Folio (320 x 210 mm) modern vellum with yapp edges, red speckled page edges (slightly bowed). Title page with Niccolini’s device, pp. (12), 288 (paginated 1-143 on recto only), (2), colophon leaf with Niccolini’s device, 4 double-page woodcut diagrams on 3 double-page leaves, 110 full-page diagrams and 39 additional diagrams in the text, woodcut tailpiece, foliated and historiated initials in three sizes. Small ink hole in lower margin of the title, marginal soiling to title and preliminaries and occasionally elsewhere, staining in margins of final quire.
FIRST EDITION OF THE FIRST ITALIAN TRANSLATION of Albrecht Dürer’s (1471-1528) ‘Von Menschlicher Proportion’, on the symmetry of the human body. It was Durer’s third book, the synthesis of his belief that beauty was related to mathematical proportion. In the book he makes the height of the human body the basic form of measurement. Books I and II treat the mathematical and geometrical construction of forms, whilst books III and IV consider the problems of variation and movement. It leads on to difficult and intricate considerations of spatial geometry, and finally the construction of his famous ‘cube man’. ‘Durer was the first artist, who, brought up in the late-medieval workshops of the North, fell under the spell of art theory as it had evolved in Italy. It is in his development as a theorist of art that we can study in vitro, as it were, the transition from a convenient code of instructions to a systematic and formulated body of knowledge’ (E. Panofsky, Albrecht Durer, I:244-5).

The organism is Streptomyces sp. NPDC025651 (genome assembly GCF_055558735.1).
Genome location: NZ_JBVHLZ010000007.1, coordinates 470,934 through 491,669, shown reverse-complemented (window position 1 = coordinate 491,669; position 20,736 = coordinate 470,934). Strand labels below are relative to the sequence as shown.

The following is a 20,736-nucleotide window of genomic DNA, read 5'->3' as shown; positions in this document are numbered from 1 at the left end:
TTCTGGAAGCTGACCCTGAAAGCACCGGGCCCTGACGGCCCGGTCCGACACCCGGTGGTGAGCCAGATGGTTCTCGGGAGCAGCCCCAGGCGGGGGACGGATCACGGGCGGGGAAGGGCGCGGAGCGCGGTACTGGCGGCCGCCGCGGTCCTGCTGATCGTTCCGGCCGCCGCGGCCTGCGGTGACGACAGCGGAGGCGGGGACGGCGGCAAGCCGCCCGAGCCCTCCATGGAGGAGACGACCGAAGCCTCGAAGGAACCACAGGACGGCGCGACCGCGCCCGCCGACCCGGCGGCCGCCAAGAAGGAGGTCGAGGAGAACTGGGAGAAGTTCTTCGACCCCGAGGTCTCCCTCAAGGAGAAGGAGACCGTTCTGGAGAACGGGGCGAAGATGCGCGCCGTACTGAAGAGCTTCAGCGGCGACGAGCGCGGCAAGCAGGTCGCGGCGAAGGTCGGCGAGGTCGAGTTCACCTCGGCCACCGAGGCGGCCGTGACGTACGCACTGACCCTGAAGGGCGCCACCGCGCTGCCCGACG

Durer’s fascination with a framework of geometry for delineating the human proportion must have appealed greatly to Gallucci as a mathematician. Mortimer notes that these Venice blocks are ‘close copies’ of those used for the first edition of the German text, printed at Nuremberg in 1528. Adams D-1055; BL STC Italian p.228; Brunet II, 914; Cicognara 321; Durling 1299; Mortimer Italian 169; Riccardi I, 569; Wellcome II 1920.